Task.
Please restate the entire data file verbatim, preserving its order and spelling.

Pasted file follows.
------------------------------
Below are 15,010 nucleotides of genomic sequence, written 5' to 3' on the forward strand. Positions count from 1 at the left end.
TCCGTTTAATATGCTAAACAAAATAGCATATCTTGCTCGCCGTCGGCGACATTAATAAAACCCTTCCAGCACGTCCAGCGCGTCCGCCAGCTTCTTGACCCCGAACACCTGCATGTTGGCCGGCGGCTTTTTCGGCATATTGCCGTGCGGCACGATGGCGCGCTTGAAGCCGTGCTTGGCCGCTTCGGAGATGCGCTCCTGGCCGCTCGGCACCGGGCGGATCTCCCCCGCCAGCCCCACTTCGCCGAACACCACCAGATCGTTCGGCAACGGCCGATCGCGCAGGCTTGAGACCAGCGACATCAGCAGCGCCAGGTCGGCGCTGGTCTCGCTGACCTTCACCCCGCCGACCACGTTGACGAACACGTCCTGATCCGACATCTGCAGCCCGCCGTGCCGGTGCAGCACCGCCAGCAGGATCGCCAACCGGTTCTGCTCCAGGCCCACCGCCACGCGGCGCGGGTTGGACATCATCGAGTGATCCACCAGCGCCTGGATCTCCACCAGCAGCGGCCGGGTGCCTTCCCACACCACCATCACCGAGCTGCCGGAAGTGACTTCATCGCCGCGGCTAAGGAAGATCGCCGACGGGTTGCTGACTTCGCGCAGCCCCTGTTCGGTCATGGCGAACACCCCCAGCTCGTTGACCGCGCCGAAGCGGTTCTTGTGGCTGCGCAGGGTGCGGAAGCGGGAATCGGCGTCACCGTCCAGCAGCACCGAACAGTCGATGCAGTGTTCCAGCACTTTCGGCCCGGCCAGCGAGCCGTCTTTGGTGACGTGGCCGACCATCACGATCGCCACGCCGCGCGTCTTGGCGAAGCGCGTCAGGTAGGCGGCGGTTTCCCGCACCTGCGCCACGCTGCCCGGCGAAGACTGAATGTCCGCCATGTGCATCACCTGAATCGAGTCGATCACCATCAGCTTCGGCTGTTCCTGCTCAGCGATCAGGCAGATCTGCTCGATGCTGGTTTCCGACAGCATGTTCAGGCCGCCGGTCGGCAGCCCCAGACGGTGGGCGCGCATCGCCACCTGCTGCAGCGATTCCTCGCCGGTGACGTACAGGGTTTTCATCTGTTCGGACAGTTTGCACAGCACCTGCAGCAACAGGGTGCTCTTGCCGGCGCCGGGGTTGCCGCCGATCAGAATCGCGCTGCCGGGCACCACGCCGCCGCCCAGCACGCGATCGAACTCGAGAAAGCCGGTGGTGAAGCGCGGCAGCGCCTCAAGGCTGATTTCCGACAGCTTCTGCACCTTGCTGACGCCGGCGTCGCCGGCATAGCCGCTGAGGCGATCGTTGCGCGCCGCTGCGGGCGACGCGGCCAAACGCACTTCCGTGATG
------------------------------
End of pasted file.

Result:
Below are 15,010 nucleotides of genomic sequence, written 5' to 3' on the forward strand. Positions count from 1 at the left end.
TCCGTTTAATATGCTAAACAAAATAGCATATCTTGCTCGCCGTCGGCGACATTAATAAAACCCTTCCAGCACGTCCAGCGCGTCCGCCAGCTTCTTGACCCCGAACACCTGCATGTTGGCCGGCGGCTTTTTCGGCATATTGCCGTGCGGCACGATGGCGCGCTTGAAGCCGTGCTTGGCCGCTTCGGAGATGCGCTCCTGGCCGCTCGGCACCGGGCGGATCTCCCCCGCCAGCCCCACTTCGCCGAACACCACCAGATCGTTCGGCAACGGCCGATCGCGCAGGCTTGAGACCAGCGACATCAGCAGCGCCAGGTCGGCGCTGGTCTCGCTGACCTTCACCCCGCCGACCACGTTGACGAACACGTCCTGATCCGACATCTGCAGCCCGCCGTGCCGGTGCAGCACCGCCAGCAGGATCGCCAACCGGTTCTGCTCCAGGCCCACCGCCACGCGGCGCGGGTTGGACATCATCGAGTGATCCACCAGCGCCTGGATCTCCACCAGCAGCGGCCGGGTGCCTTCCCACACCACCATCACCGAGCTGCCGGAAGTGACTTCATCGCCGCGGCTAAGGAAGATCGCCGACGGGTTGCTGACTTCGCGCAGCCCCTGTTCGGTCATGGCGAACACCCCCAGCTCGTTGACCGCGCCGAAGCGGTTCTTGTGGCTGCGCAGGGTGCGGAAGCGGGAATCGGCGTCACCGTCCAGCAGCACCGAACAGTCGATGCAGTGTTCCAGCACTTTCGGCCCGGCCAGCGAGCCGTCTTTGGTGACGTGGCCGACCATCACGATCGCCACGCCGCGCGTCTTGGCGAAGCGCGTCAGGTAGGCGGCGGTTTCCCGCACCTGCGCCACGCTGCCCGGCGAAGACTGAATGTCCGCCATGTGCATCACCTGAATCGAGTCGATCACCATCAGCTTCGGCTGTTCCTGCTCAGCGATCAGGCAGATCTGCTCGATGCTGGTTTCCGACAGCATGTTCAGGCCGCCGGTCGGCAGCCCCAGACGGTGGGCGCGCATCGCCACCTGCTGCAGCGATTCCTCGCCGGTGACGTACAGGGTTTTCATCTGTTCGGACAGTTTGCACAGCACCTGCAGCAACAGGGTGCTCTTGCCGGCGCCGGGGTTGCCGCCGATCAGAATCGCGCTGCCGGGCACCACGCCGCCGCCCAGCACGCGATCGAACTCGAGAAAGCCGGTGGTGAAGCGCGGCAGCGCCTCAAGGCTGATTTCCGACAGCTTCTGCACCTTGCTGACGCCGGCGTCGCCGGCATAGCCGCTGAGGCGATCGTTGCGCGCCGCTGCGGGCGACGCGGCCAAACGCACTTCCGTGATG